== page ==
Huberfeld: Great question. So as you noted, this kind of leak is extremely rare. I wouldn't go so far as to say unique, but extremely rare. And I think there are different ways to think about what could have happened here. I think one camp is someone who is concerned about this decision, leaked it in the hopes that there would be protests that might sway some of the justices or in the hopes that maybe, let's say, Chief Justice Roberts would like a middle ground. Maybe one of the justices in the majority who signed on with Justice Alito might join some kind of middle ground with Chief Justice Roberts, who tends to be more of an institutionalist and incrementalist. And if that were the case, that would render this decision a plurality. And if it's a plurality, what that means is that Alito's opinion would only apply to this particular case. It wouldn't have the effect of overruling Roe v. Wade writ large. It would just matter for the Dobbs case in Mississippi.

There's another camp of thinking, which is that someone who is in the majority, whether a justice or one of their clerks, leaked the opinion to try to solidify the majority, because if you think that the justices are political actors, then it's possible this was a way to ensure that none of them defect, if you will, from a five-person majority, because the pressure to maintain that majority would be pretty substantial for those who want Roe to be overturned. So I think there's a few different ways to think about what's happening with this leak. I think that people have been concerned about the legitimacy of the court and its institutional power for a while. We could look to a number of opinions that have made that true, including, of course, Bush v. Gore, and the idea that the court basically gave away the presidential election in that election. So I think that the court does have an institutional integrity issue and this won't help.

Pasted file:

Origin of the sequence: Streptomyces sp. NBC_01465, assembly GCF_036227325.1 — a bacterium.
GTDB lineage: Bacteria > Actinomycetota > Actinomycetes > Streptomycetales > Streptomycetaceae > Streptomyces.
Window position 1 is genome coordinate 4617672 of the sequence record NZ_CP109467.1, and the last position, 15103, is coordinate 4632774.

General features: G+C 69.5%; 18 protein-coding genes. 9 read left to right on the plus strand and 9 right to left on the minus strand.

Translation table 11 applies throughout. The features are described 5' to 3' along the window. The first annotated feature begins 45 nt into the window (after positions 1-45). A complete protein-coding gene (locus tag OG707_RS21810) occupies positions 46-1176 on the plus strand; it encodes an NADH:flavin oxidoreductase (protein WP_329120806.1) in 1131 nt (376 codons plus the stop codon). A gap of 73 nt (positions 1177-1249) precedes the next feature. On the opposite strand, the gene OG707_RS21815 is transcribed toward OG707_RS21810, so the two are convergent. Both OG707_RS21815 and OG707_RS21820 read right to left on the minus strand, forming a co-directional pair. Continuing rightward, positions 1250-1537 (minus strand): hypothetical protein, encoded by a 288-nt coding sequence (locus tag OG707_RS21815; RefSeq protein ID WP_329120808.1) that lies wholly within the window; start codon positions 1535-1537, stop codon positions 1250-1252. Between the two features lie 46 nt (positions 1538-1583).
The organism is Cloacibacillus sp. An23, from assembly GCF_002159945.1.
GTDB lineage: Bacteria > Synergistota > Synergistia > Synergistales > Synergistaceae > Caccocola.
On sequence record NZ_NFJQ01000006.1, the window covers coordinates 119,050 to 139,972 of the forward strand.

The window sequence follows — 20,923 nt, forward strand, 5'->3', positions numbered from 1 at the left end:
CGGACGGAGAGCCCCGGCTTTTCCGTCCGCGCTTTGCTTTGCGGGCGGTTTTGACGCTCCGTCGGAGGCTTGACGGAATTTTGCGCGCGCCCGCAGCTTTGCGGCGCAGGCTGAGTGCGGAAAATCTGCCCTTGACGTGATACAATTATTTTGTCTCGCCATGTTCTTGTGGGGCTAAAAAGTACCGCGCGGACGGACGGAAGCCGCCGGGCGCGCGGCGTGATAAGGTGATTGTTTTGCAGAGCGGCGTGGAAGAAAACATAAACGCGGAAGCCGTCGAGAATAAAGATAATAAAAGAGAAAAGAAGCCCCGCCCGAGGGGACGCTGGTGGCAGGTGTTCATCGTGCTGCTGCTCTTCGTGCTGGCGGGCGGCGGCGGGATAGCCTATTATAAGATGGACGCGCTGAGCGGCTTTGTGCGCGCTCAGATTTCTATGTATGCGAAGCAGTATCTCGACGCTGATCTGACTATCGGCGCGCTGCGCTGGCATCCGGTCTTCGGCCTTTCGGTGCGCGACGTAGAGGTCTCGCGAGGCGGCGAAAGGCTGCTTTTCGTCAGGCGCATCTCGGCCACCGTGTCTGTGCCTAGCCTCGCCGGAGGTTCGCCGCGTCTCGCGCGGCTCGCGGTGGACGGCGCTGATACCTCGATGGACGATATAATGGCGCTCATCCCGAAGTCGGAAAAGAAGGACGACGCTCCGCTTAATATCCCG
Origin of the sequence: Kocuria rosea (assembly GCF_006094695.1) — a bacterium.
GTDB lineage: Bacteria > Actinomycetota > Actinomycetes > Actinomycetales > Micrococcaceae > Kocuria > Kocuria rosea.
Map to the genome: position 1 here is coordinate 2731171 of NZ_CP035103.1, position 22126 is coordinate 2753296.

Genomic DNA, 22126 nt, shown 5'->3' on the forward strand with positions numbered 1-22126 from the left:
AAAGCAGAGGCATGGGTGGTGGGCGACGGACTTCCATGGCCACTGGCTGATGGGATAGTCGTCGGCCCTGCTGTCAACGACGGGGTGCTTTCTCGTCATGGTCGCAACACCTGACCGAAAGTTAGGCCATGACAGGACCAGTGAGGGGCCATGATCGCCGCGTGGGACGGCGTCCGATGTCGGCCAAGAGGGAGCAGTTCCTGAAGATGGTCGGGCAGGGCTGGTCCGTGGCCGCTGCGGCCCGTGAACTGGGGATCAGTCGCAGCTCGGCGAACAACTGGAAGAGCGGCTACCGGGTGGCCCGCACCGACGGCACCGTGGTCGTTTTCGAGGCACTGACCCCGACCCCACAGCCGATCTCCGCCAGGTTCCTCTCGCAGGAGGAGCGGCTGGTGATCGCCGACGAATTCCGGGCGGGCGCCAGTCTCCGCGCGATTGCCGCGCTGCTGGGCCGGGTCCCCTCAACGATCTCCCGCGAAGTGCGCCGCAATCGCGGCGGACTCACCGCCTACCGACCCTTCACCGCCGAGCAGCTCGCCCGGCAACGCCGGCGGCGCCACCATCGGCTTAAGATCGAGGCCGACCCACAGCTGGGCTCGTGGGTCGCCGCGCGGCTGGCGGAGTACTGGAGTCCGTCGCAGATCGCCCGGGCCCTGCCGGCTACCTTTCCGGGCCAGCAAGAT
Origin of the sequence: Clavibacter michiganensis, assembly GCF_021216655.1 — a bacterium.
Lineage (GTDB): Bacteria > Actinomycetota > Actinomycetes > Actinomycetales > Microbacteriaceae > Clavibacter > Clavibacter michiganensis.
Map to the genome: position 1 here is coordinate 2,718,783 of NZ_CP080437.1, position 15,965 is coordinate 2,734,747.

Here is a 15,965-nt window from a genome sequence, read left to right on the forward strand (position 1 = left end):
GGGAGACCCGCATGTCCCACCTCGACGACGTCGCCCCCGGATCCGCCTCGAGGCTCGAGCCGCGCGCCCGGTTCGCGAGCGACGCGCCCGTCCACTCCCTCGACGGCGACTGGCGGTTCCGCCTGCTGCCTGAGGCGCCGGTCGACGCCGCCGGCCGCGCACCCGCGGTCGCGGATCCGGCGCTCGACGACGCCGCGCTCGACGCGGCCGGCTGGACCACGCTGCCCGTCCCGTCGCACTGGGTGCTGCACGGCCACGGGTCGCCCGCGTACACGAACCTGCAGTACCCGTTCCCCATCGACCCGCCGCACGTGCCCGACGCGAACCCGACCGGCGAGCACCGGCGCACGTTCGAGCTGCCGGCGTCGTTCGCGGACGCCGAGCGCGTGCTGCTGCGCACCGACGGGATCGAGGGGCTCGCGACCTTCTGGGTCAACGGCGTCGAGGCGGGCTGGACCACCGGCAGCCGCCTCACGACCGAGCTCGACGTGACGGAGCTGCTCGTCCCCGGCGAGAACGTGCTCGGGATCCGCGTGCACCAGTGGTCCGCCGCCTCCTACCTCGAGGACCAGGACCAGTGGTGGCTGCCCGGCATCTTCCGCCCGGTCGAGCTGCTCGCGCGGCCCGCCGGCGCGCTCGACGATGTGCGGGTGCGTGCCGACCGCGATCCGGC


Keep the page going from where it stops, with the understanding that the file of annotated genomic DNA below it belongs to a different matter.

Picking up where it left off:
"Roe v. Wade is part of a web of rights related to intimate relationships."
-Nicole Huberfeld, Boston University School of Law

Alston: So, Nicole, whichever way that the person who leaked this might have been trying to push things, it's in public now. People are reacting very strongly on either side. Could that influence the justices at all?

Huberfeld: I think it's hard to say. I think the justices would say that public opinion and politics don't matter. When you listen to the justices talk about the work of the court, they say that it is slow, that it is intellectual, that it is measured. But I don't think that the public has that perception of the court. And it's hard to say what will happen next. I mean, we can certainly point to the recent opinion of NFIB v. Sebelius, which was the first decision to test the waters on the Affordable Care Act. And by most accounts, there were shifts in the opinion before it was issued at the end of the term that ultimately upheld most of the Affordable Care Act. So it is possible there will be shifts before this opinion is issued.

Siegel: Nicole, what else could a Roe decision mean if Roe is overturned? Is there anything else at stake besides abortion access?

Huberfeld: Absolutely. Roe v. Wade is part of a web of rights related to intimate relationships. And though this draft opinion is careful to say abortion is different because it involves fetal life — in reality, if you pull out the Roe thread, then the rest of the patchwork starts to unravel. Because this is also related to things like the right to procreate, access to contraception, intimate relationships, like the right to marry. And so I think it's fair to say that this history and tradition test that Justice Alito is trying to push in the opinion could have implications for other civil rights and other intimate relationships.

This post was updated to correct the spelling of Nicole Huberfeld's last name.